Historically there have been many programs with good intentions later discovered to have adverse unintended consequences. The pain as a 5th vital sign is one of several programs that seamed good but resulted in excess mortality. The VA COPD quality initiative is another one. We should never nationally institute programs such as this without evidence these programs have a net benefit. Luckily, the VA COPD program was studied during implementation rather than assuming it would work. The study was halted when excess deaths were noted. In the case of “5th vital sign” the implementation was irresponsible – No improvement in pain and increased death and addiction.

  7. Joseph Tangara says:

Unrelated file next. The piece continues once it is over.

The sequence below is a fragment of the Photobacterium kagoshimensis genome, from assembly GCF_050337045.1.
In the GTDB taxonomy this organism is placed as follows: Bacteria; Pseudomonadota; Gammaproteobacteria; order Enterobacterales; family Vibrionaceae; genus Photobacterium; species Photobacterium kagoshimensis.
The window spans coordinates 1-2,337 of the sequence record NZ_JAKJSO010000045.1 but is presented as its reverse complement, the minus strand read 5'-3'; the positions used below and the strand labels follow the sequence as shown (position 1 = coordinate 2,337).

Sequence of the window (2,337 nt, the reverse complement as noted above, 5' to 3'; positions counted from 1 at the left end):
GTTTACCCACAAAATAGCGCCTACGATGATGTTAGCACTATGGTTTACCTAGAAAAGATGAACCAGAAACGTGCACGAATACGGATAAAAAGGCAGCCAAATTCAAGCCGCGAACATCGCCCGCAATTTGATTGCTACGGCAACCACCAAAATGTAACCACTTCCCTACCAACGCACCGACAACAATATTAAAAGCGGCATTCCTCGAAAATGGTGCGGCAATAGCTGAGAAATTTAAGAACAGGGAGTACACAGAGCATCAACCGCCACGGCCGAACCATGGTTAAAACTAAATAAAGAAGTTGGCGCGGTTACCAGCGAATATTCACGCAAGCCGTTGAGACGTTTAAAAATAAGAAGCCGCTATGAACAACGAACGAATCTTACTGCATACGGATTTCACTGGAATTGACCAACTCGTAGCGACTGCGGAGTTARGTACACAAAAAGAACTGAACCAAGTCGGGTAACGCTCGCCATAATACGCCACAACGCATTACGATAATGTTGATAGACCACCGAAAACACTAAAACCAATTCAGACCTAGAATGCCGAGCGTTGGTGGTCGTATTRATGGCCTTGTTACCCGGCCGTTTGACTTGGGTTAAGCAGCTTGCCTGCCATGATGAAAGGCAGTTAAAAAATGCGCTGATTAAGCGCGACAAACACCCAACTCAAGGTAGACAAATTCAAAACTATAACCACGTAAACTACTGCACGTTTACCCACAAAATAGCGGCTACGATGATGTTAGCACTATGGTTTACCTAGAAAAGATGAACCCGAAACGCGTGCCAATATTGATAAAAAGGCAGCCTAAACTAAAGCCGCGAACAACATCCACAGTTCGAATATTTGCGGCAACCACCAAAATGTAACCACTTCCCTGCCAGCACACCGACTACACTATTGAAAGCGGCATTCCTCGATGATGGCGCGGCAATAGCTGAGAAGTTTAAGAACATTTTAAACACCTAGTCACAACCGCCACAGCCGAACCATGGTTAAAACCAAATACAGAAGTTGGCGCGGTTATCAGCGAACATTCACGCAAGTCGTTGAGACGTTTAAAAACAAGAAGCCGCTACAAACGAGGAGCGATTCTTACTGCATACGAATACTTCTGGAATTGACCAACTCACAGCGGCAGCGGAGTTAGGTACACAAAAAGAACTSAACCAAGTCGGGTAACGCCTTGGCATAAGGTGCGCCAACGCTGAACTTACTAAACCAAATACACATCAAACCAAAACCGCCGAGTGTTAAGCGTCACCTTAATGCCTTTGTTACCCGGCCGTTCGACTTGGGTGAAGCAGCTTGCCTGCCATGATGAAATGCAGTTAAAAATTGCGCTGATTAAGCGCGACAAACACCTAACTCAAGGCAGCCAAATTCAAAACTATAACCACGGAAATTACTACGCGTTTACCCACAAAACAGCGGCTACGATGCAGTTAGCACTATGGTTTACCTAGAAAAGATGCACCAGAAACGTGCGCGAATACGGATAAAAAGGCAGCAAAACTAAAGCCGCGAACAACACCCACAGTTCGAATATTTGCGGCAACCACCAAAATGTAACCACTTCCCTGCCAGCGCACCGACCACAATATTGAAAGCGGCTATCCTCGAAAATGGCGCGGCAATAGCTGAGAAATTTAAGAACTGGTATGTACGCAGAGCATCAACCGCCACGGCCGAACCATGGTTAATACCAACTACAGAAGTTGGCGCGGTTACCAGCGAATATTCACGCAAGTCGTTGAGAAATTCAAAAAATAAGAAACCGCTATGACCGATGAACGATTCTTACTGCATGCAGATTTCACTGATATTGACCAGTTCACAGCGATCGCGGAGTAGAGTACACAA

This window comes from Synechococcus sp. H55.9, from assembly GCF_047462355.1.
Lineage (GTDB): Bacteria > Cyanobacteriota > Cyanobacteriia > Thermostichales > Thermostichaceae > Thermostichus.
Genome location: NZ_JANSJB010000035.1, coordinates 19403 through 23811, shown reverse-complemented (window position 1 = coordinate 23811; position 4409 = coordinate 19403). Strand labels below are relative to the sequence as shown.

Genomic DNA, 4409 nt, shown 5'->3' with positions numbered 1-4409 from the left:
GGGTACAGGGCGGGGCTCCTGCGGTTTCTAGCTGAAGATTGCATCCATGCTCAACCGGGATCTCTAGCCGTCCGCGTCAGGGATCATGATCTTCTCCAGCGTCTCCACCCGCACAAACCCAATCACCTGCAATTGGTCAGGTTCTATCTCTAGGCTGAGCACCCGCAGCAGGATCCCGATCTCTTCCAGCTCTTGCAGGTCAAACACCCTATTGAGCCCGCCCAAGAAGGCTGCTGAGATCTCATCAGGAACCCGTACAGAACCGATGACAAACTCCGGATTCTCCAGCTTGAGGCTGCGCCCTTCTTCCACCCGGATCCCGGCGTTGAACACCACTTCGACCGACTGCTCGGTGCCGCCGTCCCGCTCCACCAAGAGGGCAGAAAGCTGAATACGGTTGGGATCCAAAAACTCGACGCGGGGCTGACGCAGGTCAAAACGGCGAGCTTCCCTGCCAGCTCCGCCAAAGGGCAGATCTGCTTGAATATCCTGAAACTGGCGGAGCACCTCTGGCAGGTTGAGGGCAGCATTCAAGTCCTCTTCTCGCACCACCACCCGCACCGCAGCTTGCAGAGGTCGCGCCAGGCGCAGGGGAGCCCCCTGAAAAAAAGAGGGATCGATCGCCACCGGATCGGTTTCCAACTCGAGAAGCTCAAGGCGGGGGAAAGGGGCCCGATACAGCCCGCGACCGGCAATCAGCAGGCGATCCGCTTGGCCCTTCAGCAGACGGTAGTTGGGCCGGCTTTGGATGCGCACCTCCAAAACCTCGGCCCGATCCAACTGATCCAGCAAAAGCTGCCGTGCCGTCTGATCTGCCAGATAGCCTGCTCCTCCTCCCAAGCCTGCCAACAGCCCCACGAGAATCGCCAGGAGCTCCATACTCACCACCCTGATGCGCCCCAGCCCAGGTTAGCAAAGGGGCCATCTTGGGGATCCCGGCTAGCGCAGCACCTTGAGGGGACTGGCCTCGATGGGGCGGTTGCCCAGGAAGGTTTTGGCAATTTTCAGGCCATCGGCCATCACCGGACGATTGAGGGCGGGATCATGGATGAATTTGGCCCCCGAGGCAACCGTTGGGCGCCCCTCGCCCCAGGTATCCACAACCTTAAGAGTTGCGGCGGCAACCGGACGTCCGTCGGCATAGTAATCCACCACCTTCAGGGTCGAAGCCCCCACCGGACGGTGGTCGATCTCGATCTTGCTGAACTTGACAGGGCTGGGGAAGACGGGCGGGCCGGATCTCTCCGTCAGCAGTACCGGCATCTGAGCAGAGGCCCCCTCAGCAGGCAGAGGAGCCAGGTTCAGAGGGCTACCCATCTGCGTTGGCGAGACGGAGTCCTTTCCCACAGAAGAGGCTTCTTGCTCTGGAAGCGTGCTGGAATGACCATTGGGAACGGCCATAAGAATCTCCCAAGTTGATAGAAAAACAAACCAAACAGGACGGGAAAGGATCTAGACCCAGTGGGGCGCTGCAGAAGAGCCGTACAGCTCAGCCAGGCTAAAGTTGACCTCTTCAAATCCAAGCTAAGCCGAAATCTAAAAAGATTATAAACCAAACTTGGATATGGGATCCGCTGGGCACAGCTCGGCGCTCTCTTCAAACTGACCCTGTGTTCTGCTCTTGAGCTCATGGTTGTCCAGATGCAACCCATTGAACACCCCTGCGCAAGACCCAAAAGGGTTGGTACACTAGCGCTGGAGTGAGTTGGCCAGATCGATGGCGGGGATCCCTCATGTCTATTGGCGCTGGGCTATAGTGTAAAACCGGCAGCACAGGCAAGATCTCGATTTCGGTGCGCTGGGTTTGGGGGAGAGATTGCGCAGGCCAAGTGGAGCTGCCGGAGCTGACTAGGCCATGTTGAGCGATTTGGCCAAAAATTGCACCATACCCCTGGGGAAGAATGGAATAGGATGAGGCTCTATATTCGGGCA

What a shame! As we doctors debate whether or not patients are lying to get pain meds, more patients are committing suicide because they are now blocked from getting the opioids that helped them control their pain and which they used responsibly for the past 10-15 years. I’ve always wondered why we don’t prescribe Narcan more often–for instance, why we don’t ensure that long-term chronic pain patients and their families always have access to Narcan. With the big push the past 2 or 3 years to reduce prescribing opioids, we’ve let the government dictate to us and get between our patients and us. As we prescribe fewer and fewer opioids–even for those who truly need them–the rate of overdose deaths from prescription opioids has decreased. Unfortunately, the rate of death from illegal opioids has increased. I’m an anesthesiologist who believes that the government should not be able to tell me how I should treat my patients. I mean, suppose the government came out with regulations, guidelines and laws that said that bloodletting is an acceptable treatment for pain? Would we do it? Or would we tell the government to stay out of the doctor-patient relationship?

  8. Jan says: